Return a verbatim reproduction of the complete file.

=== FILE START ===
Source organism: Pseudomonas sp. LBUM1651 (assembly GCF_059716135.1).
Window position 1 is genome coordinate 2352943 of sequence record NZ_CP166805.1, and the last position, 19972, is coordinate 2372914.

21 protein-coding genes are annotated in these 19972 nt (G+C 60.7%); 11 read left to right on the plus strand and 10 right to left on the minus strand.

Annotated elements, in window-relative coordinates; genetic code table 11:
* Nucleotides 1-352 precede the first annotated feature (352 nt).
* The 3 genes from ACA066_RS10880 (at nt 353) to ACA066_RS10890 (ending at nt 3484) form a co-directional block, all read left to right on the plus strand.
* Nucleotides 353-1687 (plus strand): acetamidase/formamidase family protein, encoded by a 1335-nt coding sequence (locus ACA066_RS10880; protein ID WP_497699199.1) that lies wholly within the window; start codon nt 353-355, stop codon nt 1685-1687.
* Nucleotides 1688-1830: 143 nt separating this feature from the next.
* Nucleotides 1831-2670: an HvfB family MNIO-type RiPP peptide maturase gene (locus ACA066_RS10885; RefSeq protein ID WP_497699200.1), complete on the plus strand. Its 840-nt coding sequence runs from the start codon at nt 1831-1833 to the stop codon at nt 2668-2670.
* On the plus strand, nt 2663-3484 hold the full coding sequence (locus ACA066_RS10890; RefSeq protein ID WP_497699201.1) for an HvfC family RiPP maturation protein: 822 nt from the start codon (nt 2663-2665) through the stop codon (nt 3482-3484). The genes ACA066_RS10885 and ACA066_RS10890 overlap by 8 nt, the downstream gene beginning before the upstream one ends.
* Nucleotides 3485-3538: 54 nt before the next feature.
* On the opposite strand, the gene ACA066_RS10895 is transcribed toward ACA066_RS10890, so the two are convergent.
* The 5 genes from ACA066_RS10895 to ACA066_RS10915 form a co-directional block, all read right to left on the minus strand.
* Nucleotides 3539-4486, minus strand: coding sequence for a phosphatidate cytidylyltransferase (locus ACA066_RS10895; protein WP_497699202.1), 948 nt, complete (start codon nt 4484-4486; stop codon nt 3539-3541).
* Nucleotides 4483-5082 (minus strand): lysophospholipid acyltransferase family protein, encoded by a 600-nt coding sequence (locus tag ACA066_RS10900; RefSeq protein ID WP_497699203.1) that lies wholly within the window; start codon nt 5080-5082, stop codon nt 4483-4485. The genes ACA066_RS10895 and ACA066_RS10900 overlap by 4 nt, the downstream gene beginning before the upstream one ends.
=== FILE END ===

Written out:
Source organism: Pseudomonas sp. LBUM1651 (assembly GCF_059716135.1).
Window position 1 is genome coordinate 2352943 of sequence record NZ_CP166805.1, and the last position, 19972, is coordinate 2372914.

21 protein-coding genes are annotated in these 19972 nt (G+C 60.7%); 11 read left to right on the plus strand and 10 right to left on the minus strand.

Annotated elements, in window-relative coordinates; genetic code table 11:
* Nucleotides 1-352 precede the first annotated feature (352 nt).
* The 3 genes from ACA066_RS10880 (at nt 353) to ACA066_RS10890 (ending at nt 3484) form a co-directional block, all read left to right on the plus strand.
* Nucleotides 353-1687 (plus strand): acetamidase/formamidase family protein, encoded by a 1335-nt coding sequence (locus ACA066_RS10880; protein ID WP_497699199.1) that lies wholly within the window; start codon nt 353-355, stop codon nt 1685-1687.
* Nucleotides 1688-1830: 143 nt separating this feature from the next.
* Nucleotides 1831-2670: an HvfB family MNIO-type RiPP peptide maturase gene (locus ACA066_RS10885; RefSeq protein ID WP_497699200.1), complete on the plus strand. Its 840-nt coding sequence runs from the start codon at nt 1831-1833 to the stop codon at nt 2668-2670.
* On the plus strand, nt 2663-3484 hold the full coding sequence (locus ACA066_RS10890; RefSeq protein ID WP_497699201.1) for an HvfC family RiPP maturation protein: 822 nt from the start codon (nt 2663-2665) through the stop codon (nt 3482-3484). The genes ACA066_RS10885 and ACA066_RS10890 overlap by 8 nt, the downstream gene beginning before the upstream one ends.
* Nucleotides 3485-3538: 54 nt before the next feature.
* On the opposite strand, the gene ACA066_RS10895 is transcribed toward ACA066_RS10890, so the two are convergent.
* The 5 genes from ACA066_RS10895 to ACA066_RS10915 form a co-directional block, all read right to left on the minus strand.
* Nucleotides 3539-4486, minus strand: coding sequence for a phosphatidate cytidylyltransferase (locus ACA066_RS10895; protein WP_497699202.1), 948 nt, complete (start codon nt 4484-4486; stop codon nt 3539-3541).
* Nucleotides 4483-5082 (minus strand): lysophospholipid acyltransferase family protein, encoded by a 600-nt coding sequence (locus tag ACA066_RS10900; RefSeq protein ID WP_497699203.1) that lies wholly within the window; start codon nt 5080-5082, stop codon nt 4483-4485. The genes ACA066_RS10895 and ACA066_RS10900 overlap by 4 nt, the downstream gene beginning before the upstream one ends.